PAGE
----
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For Emery’s football to work, attacking link to strikers is crucial

Arsenal’s performance against Huddersfield provides a lesson: an attacking link is crucial for Emery’s football

Arsenal FC v Huddersfield Town - Premier League Photo by Justin Setterfield/Getty Images

After a weekend of terribly exciting, front-footed football, and then a 2-2 draw against Manchester United, Saturday’s performance against Huddersfield was stilted. Though Arsenal can point to Pierre-Emerick Aubameyang and Alexandre Lacazette missing easy chances, Arsenal had two shots on goal over the 90 minutes against the side 18th in the league, showing that there was dysfunction in the side’s attacking play. In some sense, that is to be expected, given that Arsenal were without Mesut Özil and Aaron Ramsey, and because Unai Emery started the match with three players in midfield that he has categorized as number 6s—Matteo Guendouzi, Granit Xhaka, and Lucas Torreira. It was Torreira, a former second striker, who had both of Arsenal’s shots on target, and Torreira has shown capabilities going forward. Yet Emery’s lineup shows the importance of having link players in forward positions, be it Özil, Ramsey or Mkhitaryan and Iwobi, who both came on later (indeed, one reason why Emery keeps having to make half-time substitutions is because his starting lineup isn’t working).

Arsenal’s attacking play in the first half simply did not work. With five defenders and three more defensive minded midfielders, there simply weren’t the forward numbers to play around Huddersfield’s pressure. One way of playing through pressure is by structuring your attacks to move the ball around, but Arsenal could only infrequently get the wing-backs forward, and without a link player in midfield, Xhaka, Guendouzi and Torreira were often forced to play square or backwards.

Arsenal passes, 1st half in Huddersfield’s half

While Arsenal’s first halves have generally been slow under Emery—the Gunners are still to have a half-time lead in the Premier League—there was a clear tactical reason on Saturday: there simply weren’t enough attacking players, for reasons unbeknownst. With Huddersfield matching Arsenal’s shape, the Gunners were unable to create the overlaps necessary to get their wing-backs forward, and were forced to play more direct passes, either for the two strikers, or cross-field passes. An example is when Sokratis drives forward in possession. There’s space in behind the Huddersfield defensive players, but there simply isn’t an Arsenal player exploiting that space; Sokratis, then, hits a fairly aimless pass out of play. While part of this is Sokratis not being a great user of the ball, it is also down to Arsenal’s players not making attacking runs—in part because it isn’t necessarily the game of Guendouzi or Torreira to tear forward.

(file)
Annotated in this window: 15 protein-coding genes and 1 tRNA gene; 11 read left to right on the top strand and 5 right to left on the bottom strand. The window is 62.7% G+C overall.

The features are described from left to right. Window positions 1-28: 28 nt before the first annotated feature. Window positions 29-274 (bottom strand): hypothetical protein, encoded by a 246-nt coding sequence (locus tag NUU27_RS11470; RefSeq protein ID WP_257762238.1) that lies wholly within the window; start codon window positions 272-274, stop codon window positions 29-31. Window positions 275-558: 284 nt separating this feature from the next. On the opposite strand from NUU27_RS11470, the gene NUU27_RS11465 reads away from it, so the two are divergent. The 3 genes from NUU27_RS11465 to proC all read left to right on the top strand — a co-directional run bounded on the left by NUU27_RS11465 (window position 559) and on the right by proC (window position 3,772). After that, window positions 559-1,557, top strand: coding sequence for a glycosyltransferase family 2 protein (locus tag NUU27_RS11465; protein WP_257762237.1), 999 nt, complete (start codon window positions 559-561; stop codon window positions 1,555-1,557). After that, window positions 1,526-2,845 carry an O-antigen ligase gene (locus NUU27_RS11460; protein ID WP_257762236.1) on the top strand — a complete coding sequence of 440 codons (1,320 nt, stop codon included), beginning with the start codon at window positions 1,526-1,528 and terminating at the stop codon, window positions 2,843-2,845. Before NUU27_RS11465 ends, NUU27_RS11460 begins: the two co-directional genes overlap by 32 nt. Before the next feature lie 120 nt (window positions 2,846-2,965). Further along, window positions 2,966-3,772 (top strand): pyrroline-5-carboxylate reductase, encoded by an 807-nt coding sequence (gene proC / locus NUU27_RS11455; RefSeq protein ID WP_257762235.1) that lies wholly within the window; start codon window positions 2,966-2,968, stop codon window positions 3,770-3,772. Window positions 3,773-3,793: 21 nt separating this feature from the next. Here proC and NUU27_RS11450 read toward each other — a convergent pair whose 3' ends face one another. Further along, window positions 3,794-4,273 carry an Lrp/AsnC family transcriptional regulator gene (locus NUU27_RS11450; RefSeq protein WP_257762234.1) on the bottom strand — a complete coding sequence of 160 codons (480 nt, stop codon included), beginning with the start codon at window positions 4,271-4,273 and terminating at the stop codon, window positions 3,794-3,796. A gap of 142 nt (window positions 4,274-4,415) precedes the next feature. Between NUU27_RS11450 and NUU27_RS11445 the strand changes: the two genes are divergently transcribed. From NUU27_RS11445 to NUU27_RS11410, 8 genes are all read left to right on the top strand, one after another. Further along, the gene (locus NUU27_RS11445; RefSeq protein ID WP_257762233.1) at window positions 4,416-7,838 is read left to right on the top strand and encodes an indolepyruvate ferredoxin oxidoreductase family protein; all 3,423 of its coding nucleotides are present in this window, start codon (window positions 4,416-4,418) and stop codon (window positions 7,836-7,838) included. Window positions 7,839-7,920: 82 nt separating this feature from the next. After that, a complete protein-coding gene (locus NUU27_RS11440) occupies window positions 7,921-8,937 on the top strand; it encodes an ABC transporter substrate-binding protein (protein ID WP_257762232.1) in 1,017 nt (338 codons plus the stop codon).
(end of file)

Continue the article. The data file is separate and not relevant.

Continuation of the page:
Sokratis in possession. There’s lots of space behind, down the left, but no one making the run to exploit that space.

Emery made half-time changes, to bring Iwobi and Mkhitaryan on, switching to a 4-3-3, with Guendouzi to the left of Xhaka and Torreira to the right. In this left-of-centre role, Guendouzi played high and often to the left of Iwobi, giving an option for the overlap, as well as combination play with Kolasinac—and also to protect Kolasinac. Iwobi and Mkhitaryan didn’t have a great effect on the game, but with these changes, Arsenal did get numbers higher up the pitch, and were able to exert greater control and pressure in Huddersfield’s half. Yet, it nearly did not come to fruition for Arsenal, until Guendouzi’s floated ball for Aubameyang and Torreira’s run forward.

Arsenal 2nd half attacking passes v Huddersfield

What this emphasizes for Arsenal is that under Unai Emery, having an attacking player in forward positions to link play is of vital importance. Ramsey’s introduction in this role against Tottenham was crucial and turned the game, an effect that Iwobi and Mkhitaryan have not had in recent situations. With Ramsey on the way out, and Mesut Özil in and out of the side, it presents an opportunity for one of Arsenal’s younger players to perhaps make a claim for the role, for not only is the role itself important, but the ability of the player to receive the ball in areas of space on the half-turn is also of importance, transitioning the point of attack. It is in this sort of role that Emile Smith Rowe has impressed in League Cup and Europa League games, and it is perhaps the second most important position in the side for Arsenal’s attacking play after the fullbacks; for, without it, Emery’s attacking play becomes non-existent.